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Niagara River Corridor (ON002)

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Niagara River Corridor (ON002)

Niagara Falls, Ontario

Latitude 43.052°N
Longitude 79.006°W
Altitude 74 - 177m
Area 184.47km²

Site Description

The Niagara River flows 60 km from Lake Erie to Lake Ontario. In addition to being a major tourist destination, it provides drinking water, recreational fishing, employment, and electrical power to millions of people. The river is bordered by urban areas, industrial developments, and agricultural lands with parkland areas and remnant natural areas being interspersed. For a 15 km stretch downstream from the falls the river flows through a 100 m deep and 1 km wide gorge. The riverine habitats are quite varied, ranging from large lake-like areas, exposed boulder beds, rapids, falls, whirlpools, and stretches with swift currents. Within the gorge, the cliff rim, cliff face, and talus slope communities support one of the highest concentrations of rare plant species in Ontario.

Birds

The Niagara River annually supports one of the largest and most diverse concentrations of gulls in the world. More than 100,000 individuals can be observed foraging along the river during fall and early winter. A total of 19 gull species have been recorded (60% of all New World gull species), with up to 14 species being recorded on a single day. The number of gulls and diversity of species generally peak in November. Two species occur in globally significant numbers, Bonaparte's Gull and Herring Gull, while Ring-billed Gull nearly reaches 1% ot its respective estimated total global population.

During fall and early winter 10,000 or more Bonaparte's Gulls can regularly be observed along the river (over 2.5% of its global population). Peaks of more than 40,000 individuals have been observed on several occasions (1973, 1977, 1990, 1991, and 2009) representing over 10% of its global population. Over the course of the fall and early winter season up to 100,000 birds have been estimated to pass through this site (over 25% of its global population).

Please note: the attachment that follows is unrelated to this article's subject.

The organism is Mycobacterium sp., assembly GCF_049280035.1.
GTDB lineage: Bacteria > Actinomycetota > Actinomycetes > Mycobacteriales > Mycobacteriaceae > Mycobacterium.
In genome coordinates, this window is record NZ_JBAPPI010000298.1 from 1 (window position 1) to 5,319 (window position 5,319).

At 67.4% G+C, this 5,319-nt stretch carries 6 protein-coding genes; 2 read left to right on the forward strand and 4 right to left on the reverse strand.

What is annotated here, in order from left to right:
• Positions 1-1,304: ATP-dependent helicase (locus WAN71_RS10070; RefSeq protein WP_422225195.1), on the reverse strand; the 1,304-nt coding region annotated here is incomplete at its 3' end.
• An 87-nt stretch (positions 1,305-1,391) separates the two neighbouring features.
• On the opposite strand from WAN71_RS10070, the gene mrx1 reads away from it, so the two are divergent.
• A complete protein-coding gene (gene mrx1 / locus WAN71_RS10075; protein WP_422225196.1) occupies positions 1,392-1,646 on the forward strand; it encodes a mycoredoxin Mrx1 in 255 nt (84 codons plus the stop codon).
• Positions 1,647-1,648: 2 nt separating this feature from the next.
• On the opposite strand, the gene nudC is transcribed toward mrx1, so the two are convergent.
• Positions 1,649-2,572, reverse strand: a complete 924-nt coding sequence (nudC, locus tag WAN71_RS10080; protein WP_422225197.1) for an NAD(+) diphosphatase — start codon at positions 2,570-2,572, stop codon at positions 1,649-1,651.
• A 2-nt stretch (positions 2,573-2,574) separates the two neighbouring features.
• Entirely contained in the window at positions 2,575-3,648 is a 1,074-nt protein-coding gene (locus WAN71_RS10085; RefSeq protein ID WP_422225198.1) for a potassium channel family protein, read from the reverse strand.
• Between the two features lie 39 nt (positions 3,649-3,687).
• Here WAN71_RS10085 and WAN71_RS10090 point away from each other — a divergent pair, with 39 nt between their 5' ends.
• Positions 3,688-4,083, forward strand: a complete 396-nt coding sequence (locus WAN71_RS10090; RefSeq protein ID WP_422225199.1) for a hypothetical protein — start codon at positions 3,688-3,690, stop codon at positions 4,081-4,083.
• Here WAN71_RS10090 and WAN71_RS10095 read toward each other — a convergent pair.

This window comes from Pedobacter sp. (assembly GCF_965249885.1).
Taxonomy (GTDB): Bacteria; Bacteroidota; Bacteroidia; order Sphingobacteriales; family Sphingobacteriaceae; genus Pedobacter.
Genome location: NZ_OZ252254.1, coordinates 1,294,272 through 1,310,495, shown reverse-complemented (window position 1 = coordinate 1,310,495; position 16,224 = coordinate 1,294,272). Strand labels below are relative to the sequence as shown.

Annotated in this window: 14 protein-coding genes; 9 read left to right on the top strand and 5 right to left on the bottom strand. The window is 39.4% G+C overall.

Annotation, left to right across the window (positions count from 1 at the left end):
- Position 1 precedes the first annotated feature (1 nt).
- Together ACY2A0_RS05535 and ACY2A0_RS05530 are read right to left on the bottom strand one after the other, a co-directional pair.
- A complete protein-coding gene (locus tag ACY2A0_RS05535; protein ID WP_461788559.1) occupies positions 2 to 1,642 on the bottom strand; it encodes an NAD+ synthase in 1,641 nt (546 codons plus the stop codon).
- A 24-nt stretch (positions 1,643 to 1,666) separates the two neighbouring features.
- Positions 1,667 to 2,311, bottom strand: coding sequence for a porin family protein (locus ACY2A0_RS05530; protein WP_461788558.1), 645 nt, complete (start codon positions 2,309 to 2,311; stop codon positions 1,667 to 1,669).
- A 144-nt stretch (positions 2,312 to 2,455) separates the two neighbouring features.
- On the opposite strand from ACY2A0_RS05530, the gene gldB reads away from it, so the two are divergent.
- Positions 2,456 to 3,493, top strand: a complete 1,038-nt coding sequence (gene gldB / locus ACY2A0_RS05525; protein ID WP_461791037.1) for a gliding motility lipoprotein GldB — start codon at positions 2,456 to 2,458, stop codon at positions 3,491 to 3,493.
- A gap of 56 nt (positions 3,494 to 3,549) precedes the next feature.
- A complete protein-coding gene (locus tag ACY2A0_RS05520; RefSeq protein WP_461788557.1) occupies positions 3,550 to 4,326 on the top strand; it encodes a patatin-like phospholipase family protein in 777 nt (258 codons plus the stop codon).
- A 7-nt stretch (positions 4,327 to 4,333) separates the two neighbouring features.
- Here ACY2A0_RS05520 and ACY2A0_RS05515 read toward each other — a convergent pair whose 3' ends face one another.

Herring Gulls are also abundant; 20,000 or more individuals can be observed regularly with a maximum of 50,000 individuals being reported on a single day. This represents the regular occurrence about 5% of the North American Herring Gull population with nearly 14% of the population being reported on a single day. Ring-billed Gulls are also present in large numbers, exceeding 20,000 individuals.

Waterfowl concentrations during fall and winter also regularly exceed 20,000 individuals with more than 20 species represented. Canvasbacks and Greater Scaup are occasionally present in significant numbers, or numbers exceeding 1% of their respective estimated North American populations.

Some specific sites along the river corridor are also significant for colonial nesters such as Black-crowned Night Herons, Common Terns, and Ring-billed Gulls. Due to the regional geography, large numbers of migrating raptors and landbirds cross the river during migration, however they do not stop in large numbers along the river corridor. Lastly, about 20 speciesof birds identified as at risk by the Committee on the Status of Endangered Wildlife in Canada (COSEWIC) have also been observed using this area.

Conservation Issues

The Niagara River corridor was the first globally significant IBA to be jointly identified by cooperating organizations in Canada and the United States. It was formally dedicated in December 1996.

There is no comprehensive protection for the Niagara River Corridor. Currently, toxic pollutants remain one of the largest potential threats. As such, the Niagara river is targeted as an Area of Concern under the Great Lakes Remedial Action Plan, and is the focus of the Niagara River Toxics Management Plan. Substantial reductions of key pollutants have been achieved at several point sources along the river.

The corridor comprises several municipal jurisdictions and the pressure for urban development is high. Retention of natural habitats and land use planning will be important. Little is known about the food or other ecological resources that support these large populations of gulls. A conservation plan for this IBA is being developed through a coalition of interested groups.